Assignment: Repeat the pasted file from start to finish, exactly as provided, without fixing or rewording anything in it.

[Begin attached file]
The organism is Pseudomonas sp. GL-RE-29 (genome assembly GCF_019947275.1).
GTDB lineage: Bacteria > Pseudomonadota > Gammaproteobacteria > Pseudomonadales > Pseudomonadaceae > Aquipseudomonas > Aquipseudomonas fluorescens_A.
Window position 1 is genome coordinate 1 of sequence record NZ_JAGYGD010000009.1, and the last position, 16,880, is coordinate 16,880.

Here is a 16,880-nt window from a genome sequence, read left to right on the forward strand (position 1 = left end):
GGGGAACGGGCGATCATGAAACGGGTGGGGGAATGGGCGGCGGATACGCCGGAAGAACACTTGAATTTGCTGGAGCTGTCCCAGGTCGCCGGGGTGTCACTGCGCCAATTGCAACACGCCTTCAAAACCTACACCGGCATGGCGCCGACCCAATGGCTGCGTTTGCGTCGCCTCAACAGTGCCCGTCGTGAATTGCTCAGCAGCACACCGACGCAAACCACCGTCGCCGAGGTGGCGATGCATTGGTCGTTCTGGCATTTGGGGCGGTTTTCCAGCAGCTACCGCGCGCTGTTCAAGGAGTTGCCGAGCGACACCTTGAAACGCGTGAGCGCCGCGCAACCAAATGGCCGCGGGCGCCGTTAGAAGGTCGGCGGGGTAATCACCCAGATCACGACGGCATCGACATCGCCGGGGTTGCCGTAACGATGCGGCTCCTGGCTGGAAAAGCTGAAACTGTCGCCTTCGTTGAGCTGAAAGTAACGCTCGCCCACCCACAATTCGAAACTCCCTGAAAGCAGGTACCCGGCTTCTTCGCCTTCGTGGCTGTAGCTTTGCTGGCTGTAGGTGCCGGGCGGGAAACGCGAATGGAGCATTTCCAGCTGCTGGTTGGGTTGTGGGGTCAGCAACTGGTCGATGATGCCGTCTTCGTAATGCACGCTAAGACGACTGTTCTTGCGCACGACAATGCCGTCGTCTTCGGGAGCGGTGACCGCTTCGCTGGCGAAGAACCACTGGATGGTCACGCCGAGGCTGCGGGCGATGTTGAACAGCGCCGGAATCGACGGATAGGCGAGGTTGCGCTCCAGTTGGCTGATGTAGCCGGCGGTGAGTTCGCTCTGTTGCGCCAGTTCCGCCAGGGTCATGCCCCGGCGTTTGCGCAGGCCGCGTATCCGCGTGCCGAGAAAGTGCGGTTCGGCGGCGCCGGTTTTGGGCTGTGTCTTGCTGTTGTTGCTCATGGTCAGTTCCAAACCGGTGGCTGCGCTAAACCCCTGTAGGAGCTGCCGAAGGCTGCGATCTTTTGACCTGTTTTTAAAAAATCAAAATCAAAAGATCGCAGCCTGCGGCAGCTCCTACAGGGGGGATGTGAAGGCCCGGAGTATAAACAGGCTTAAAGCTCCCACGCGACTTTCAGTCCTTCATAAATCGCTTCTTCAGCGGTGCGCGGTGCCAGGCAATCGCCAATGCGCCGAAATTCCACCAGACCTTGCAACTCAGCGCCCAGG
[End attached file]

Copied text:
The organism is Pseudomonas sp. GL-RE-29 (genome assembly GCF_019947275.1).
GTDB lineage: Bacteria > Pseudomonadota > Gammaproteobacteria > Pseudomonadales > Pseudomonadaceae > Aquipseudomonas > Aquipseudomonas fluorescens_A.
Window position 1 is genome coordinate 1 of sequence record NZ_JAGYGD010000009.1, and the last position, 16,880, is coordinate 16,880.

Here is a 16,880-nt window from a genome sequence, read left to right on the forward strand (position 1 = left end):
GGGGAACGGGCGATCATGAAACGGGTGGGGGAATGGGCGGCGGATACGCCGGAAGAACACTTGAATTTGCTGGAGCTGTCCCAGGTCGCCGGGGTGTCACTGCGCCAATTGCAACACGCCTTCAAAACCTACACCGGCATGGCGCCGACCCAATGGCTGCGTTTGCGTCGCCTCAACAGTGCCCGTCGTGAATTGCTCAGCAGCACACCGACGCAAACCACCGTCGCCGAGGTGGCGATGCATTGGTCGTTCTGGCATTTGGGGCGGTTTTCCAGCAGCTACCGCGCGCTGTTCAAGGAGTTGCCGAGCGACACCTTGAAACGCGTGAGCGCCGCGCAACCAAATGGCCGCGGGCGCCGTTAGAAGGTCGGCGGGGTAATCACCCAGATCACGACGGCATCGACATCGCCGGGGTTGCCGTAACGATGCGGCTCCTGGCTGGAAAAGCTGAAACTGTCGCCTTCGTTGAGCTGAAAGTAACGCTCGCCCACCCACAATTCGAAACTCCCTGAAAGCAGGTACCCGGCTTCTTCGCCTTCGTGGCTGTAGCTTTGCTGGCTGTAGGTGCCGGGCGGGAAACGCGAATGGAGCATTTCCAGCTGCTGGTTGGGTTGTGGGGTCAGCAACTGGTCGATGATGCCGTCTTCGTAATGCACGCTAAGACGACTGTTCTTGCGCACGACAATGCCGTCGTCTTCGGGAGCGGTGACCGCTTCGCTGGCGAAGAACCACTGGATGGTCACGCCGAGGCTGCGGGCGATGTTGAACAGCGCCGGAATCGACGGATAGGCGAGGTTGCGCTCCAGTTGGCTGATGTAGCCGGCGGTGAGTTCGCTCTGTTGCGCCAGTTCCGCCAGGGTCATGCCCCGGCGTTTGCGCAGGCCGCGTATCCGCGTGCCGAGAAAGTGCGGTTCGGCGGCGCCGGTTTTGGGCTGTGTCTTGCTGTTGTTGCTCATGGTCAGTTCCAAACCGGTGGCTGCGCTAAACCCCTGTAGGAGCTGCCGAAGGCTGCGATCTTTTGACCTGTTTTTAAAAAATCAAAATCAAAAGATCGCAGCCTGCGGCAGCTCCTACAGGGGGGATGTGAAGGCCCGGAGTATAAACAGGCTTAAAGCTCCCACGCGACTTTCAGTCCTTCATAAATCGCTTCTTCAGCGGTGCGCGGTGCCAGGCAATCGCCAATGCGCCGAAATTCCACCAGACCTTGCAACTCAGCGCCCAGG